If you could be one of your characters, which one would you choose?
I think I’d choose Lindsay. Although she faces struggles I never hope to face myself, she seems to be the most grounded of all of the characters. She has a great job, is in a loving, loyal relationship, and is a loyal, even-keeled friend.
What are your favorite books or favorite authors a) as a child; b) as a teenager; c) as an adult?
A) I loved Brian Jacques’ Redwall series as a child. I read them as soon as I was able, and reread them still to this day.
B) As a teenager, I’m ashamed to admit that I spent most of my time avoiding books (assigned by my English teachers, of course) and perusing Cliff Notes. We shall call this stage in my life the “dark period.”
C) As an adult, it’s too hard to pinpoint a favorite book or author. However, I would be remiss if I didn’t admit that I love the Harry Potter series - so much so that I’ve not only read the books a million times, but display them on the mantle above our entryway fireplace. My husband can only roll his eyes at me and pretend he doesn’t love it when we undertake Harry Potter movie marathons.
How do you handle criticism of your work?
From peers who offer to edit and comment on my writing, I take criticism rather well. I remind myself that their suggestions for improvement often do exactly that - improve my writing!
I think it’s harder to take criticism from anonymous reviewers, especially when the criticism is more name-calling than critical. For example, it’s harder for me to stomach “this book was the worst thing I’ve ever read” than it is “I wish she hadn’t written about how green Haley’s eyes were as often as she did - it was annoying.” The first is hard to hear because you don’t have any explanation as to why the reviewer felt that way, whereas the second at least pinpoints what annoyed them!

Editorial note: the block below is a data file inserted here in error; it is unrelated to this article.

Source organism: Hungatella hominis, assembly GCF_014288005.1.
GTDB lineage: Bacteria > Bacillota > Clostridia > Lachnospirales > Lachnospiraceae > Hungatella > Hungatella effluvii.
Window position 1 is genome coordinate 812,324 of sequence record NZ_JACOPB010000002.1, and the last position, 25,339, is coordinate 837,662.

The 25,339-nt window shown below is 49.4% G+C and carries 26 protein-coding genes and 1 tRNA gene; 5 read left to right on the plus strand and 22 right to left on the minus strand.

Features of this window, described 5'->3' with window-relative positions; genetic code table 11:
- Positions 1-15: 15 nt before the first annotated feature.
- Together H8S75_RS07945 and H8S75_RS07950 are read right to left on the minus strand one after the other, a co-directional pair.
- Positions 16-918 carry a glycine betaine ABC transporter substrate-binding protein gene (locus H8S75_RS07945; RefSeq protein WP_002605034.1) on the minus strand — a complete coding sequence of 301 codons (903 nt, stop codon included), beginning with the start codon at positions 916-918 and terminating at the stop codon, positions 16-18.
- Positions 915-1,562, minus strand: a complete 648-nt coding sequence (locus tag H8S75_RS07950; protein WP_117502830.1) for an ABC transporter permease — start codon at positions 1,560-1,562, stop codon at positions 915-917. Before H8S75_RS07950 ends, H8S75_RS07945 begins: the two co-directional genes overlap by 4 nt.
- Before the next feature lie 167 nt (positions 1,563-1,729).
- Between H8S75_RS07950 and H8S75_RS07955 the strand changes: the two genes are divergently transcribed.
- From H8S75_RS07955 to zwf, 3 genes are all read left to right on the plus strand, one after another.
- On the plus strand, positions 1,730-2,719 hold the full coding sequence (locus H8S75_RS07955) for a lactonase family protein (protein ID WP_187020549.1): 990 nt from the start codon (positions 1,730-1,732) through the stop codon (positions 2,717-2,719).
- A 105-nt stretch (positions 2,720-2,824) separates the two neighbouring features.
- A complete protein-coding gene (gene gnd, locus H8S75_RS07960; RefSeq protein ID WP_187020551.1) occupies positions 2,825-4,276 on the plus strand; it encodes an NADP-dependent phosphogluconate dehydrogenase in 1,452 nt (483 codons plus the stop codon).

Where’s home for you?
Columbus, Ohio - more specifically, Victorian Village. This is where Haley lives in Life in Plan B. I moved here to attend law school and have lived here ever since - a little over seven years now.
What do you like to do when you’re not writing?
Pre-baby (my daughter was born 12/20/2013), I enjoyed soccer, happy hour, football games, and pretty much any other social event out there. Now, I’m just trying to keep my head above water while caring for a newborn!
Congratulations! That's fantastic. Besides taking care of a new baby girl, what are you working on now?
I’m working on a women’s fiction novel based in Durango, Colorado. I don’t want to share too much, but I will say that it involves death, horse racing, romance, and mystery. I’m hoping to announce the title this spring.
About the author:
Passionate about women's fiction and children's chapter books, Ms. Vessells plans to enjoy a long writing career. Keep your eye out for more exciting publications from this author in the future!
Connect with Jennifer:
Webpage | Facebook | Twitter
Buy the Book:
Amazon | Barnes & Noble